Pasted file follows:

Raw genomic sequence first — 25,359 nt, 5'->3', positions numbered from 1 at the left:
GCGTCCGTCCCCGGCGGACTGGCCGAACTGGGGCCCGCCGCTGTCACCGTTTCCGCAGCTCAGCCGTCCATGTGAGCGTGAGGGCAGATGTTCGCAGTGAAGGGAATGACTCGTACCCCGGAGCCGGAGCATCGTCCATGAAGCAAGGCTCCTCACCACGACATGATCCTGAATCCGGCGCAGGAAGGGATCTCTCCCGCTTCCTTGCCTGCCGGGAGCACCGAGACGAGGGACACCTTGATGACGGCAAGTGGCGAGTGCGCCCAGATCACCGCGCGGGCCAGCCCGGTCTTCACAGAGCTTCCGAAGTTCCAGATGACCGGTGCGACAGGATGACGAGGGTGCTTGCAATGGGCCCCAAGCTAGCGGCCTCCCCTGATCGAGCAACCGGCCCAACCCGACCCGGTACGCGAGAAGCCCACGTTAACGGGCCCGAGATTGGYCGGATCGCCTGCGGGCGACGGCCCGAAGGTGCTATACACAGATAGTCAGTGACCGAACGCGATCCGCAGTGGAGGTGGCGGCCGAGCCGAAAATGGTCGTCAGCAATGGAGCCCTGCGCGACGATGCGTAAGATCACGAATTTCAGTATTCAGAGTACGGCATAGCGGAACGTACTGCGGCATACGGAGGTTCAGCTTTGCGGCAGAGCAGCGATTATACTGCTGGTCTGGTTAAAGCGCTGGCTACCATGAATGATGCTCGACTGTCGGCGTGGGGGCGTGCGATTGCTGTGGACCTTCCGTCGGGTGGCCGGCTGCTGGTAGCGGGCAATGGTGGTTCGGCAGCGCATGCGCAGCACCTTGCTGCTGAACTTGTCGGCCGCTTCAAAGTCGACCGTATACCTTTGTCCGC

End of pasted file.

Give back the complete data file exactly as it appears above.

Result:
Raw genomic sequence first — 25,359 nt, 5'->3', positions numbered from 1 at the left:
GCGTCCGTCCCCGGCGGACTGGCCGAACTGGGGCCCGCCGCTGTCACCGTTTCCGCAGCTCAGCCGTCCATGTGAGCGTGAGGGCAGATGTTCGCAGTGAAGGGAATGACTCGTACCCCGGAGCCGGAGCATCGTCCATGAAGCAAGGCTCCTCACCACGACATGATCCTGAATCCGGCGCAGGAAGGGATCTCTCCCGCTTCCTTGCCTGCCGGGAGCACCGAGACGAGGGACACCTTGATGACGGCAAGTGGCGAGTGCGCCCAGATCACCGCGCGGGCCAGCCCGGTCTTCACAGAGCTTCCGAAGTTCCAGATGACCGGTGCGACAGGATGACGAGGGTGCTTGCAATGGGCCCCAAGCTAGCGGCCTCCCCTGATCGAGCAACCGGCCCAACCCGACCCGGTACGCGAGAAGCCCACGTTAACGGGCCCGAGATTGGYCGGATCGCCTGCGGGCGACGGCCCGAAGGTGCTATACACAGATAGTCAGTGACCGAACGCGATCCGCAGTGGAGGTGGCGGCCGAGCCGAAAATGGTCGTCAGCAATGGAGCCCTGCGCGACGATGCGTAAGATCACGAATTTCAGTATTCAGAGTACGGCATAGCGGAACGTACTGCGGCATACGGAGGTTCAGCTTTGCGGCAGAGCAGCGATTATACTGCTGGTCTGGTTAAAGCGCTGGCTACCATGAATGATGCTCGACTGTCGGCGTGGGGGCGTGCGATTGCTGTGGACCTTCCGTCGGGTGGCCGGCTGCTGGTAGCGGGCAATGGTGGTTCGGCAGCGCATGCGCAGCACCTTGCTGCTGAACTTGTCGGCCGCTTCAAAGTCGACCGTATACCTTTGTCCGC